90-Day T-Bill Rates Again Approach Zero

30-Year Rates Bounce as U.S. Creditors Factor in Inflation

These two charts are bad news for Uncle Sam and probably good news for Uncle Kevin. For the U.S., the shift in borrowing to shorter-term notes and bills makes future borrowing needs extremely interest rate sensitive. Every try rolling over a $1 trillion in debt when interest rates have doubled? And remember, future borrowing needs are massive, with the Congressional Budget Office predicting a deficit of $1.4 trillion next year and nearly $10 trillion by 2019.

If creditors aren't willing to fund U.S. deficits, then the Fed will. And that means printing money. This has two effects. One, it drives up interest rates on longer-term bonds even more (making long-term financing expensive) and it accelerates the flight out of U.S. debt into tangible assets.

Either way, funding U.S. deficits with borrowing-whether its long- or short-term-is the prelude to dollar devaluation. The only way that money gets paid back is through money printing. There is a remote possibility that new taxes could cover the interest expense on U.S. debt. And in case you missed it last Friday, the U.S. Environmental Protection Agency officially classified carbon-dioxide and several other so-called greenhouse gasses as threats to public health.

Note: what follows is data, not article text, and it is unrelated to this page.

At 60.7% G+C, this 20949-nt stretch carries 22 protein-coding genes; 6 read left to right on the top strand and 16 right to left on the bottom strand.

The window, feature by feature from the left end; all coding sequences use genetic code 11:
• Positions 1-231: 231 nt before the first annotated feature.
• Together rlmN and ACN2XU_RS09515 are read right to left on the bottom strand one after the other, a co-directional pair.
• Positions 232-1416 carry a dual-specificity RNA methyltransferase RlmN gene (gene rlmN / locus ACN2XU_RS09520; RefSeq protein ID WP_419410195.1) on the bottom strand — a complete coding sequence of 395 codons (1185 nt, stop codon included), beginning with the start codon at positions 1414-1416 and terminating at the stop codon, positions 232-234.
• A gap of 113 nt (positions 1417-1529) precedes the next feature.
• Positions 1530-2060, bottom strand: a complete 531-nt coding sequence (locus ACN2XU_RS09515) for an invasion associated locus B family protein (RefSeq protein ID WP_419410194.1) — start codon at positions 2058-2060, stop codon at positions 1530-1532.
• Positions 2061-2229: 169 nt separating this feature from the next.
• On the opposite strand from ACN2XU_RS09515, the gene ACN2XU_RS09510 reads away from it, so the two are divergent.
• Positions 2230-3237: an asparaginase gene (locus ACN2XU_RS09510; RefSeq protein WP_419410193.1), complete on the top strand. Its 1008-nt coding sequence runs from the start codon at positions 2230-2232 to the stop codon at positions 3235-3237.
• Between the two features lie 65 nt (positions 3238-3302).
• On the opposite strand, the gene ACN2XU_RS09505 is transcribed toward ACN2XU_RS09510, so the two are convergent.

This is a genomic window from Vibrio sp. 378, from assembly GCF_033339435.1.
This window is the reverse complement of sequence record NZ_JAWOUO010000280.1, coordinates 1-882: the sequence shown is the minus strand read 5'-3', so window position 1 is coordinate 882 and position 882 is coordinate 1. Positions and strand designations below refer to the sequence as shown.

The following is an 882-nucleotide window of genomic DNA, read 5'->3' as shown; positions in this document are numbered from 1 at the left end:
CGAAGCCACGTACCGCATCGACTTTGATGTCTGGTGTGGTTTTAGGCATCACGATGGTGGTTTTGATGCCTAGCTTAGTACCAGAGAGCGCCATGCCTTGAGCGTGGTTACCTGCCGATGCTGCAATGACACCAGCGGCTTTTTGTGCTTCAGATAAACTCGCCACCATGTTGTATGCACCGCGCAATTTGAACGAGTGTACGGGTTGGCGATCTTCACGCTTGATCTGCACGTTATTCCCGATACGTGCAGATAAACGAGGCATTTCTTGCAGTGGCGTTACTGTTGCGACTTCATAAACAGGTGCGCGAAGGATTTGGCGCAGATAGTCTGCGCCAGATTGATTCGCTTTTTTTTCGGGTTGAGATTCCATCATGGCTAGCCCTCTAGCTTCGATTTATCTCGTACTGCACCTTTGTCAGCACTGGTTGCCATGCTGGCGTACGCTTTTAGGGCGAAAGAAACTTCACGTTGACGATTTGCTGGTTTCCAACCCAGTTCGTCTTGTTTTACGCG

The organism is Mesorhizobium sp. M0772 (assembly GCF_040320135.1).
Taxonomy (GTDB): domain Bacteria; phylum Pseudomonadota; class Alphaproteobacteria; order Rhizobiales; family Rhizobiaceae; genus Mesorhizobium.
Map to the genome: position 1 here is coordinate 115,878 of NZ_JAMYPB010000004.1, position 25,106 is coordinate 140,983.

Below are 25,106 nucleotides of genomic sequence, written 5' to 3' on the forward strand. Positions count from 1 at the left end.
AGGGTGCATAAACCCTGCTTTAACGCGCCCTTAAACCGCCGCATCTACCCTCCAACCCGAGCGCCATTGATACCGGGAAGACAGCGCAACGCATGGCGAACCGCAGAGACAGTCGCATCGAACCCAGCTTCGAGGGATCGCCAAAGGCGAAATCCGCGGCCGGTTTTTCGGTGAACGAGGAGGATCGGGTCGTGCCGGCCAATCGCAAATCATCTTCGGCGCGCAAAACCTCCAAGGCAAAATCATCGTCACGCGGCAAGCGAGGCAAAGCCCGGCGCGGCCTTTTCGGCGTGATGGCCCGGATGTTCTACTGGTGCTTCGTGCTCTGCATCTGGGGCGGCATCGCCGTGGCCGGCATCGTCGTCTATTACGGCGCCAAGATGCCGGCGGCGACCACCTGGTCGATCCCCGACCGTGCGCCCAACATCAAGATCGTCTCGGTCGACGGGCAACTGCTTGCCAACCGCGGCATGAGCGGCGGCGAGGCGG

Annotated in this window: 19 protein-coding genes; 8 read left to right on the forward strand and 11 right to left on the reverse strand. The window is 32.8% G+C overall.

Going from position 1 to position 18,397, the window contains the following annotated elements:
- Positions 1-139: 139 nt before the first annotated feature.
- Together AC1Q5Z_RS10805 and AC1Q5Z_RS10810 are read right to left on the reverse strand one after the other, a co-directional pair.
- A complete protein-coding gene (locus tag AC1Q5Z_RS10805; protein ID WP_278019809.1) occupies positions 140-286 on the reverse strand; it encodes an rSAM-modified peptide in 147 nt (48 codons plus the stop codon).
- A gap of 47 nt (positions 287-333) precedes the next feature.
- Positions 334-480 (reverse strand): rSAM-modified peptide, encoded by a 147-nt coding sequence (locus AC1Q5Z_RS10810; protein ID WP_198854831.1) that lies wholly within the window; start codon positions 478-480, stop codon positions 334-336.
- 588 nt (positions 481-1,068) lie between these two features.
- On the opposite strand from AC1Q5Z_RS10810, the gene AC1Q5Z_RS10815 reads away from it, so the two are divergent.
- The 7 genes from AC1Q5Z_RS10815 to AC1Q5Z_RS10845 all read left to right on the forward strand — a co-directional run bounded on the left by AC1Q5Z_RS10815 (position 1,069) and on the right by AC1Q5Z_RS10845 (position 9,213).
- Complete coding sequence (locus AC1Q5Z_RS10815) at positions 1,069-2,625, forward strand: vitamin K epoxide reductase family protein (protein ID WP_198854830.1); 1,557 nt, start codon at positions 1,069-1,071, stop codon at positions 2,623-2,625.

This reclassification gives the EPA authority to regulate threats to public health under the U.S. Clean Air Act. More likely is the passage of a bill in the U.S. Congress to institute a "cap-and-trade" system on carbon dioxide in which carbon dioxide "polluters" could bid for permits that allow them to emit a certain amount of CO2.

The folks in the Obama administration reckon a "cap-and-trade" regime on CO2 could generate anywhere from $500 billion to $1 trillion in new government "revenues." And the best thing of all is that it won't look like a tax increase. It's a new regulation that imposes upon business the real cost of producing CO2 emissions.

If you think for a minute that those costs won't be passed on to consumers, though, you are obviously brain dead and not reading this at the moment (RIP). Consumers will bear the brunt of a cap-and-trade system with higher energy costs. And that's if the higher costs don't put energy producers out of business altogether. After all, it's not hard to imagine the government imposing a "cap-and-trade" system that raises production costs, but simultaneously capping retail electricity rates (howling voters freezing in their sub-prime prisons).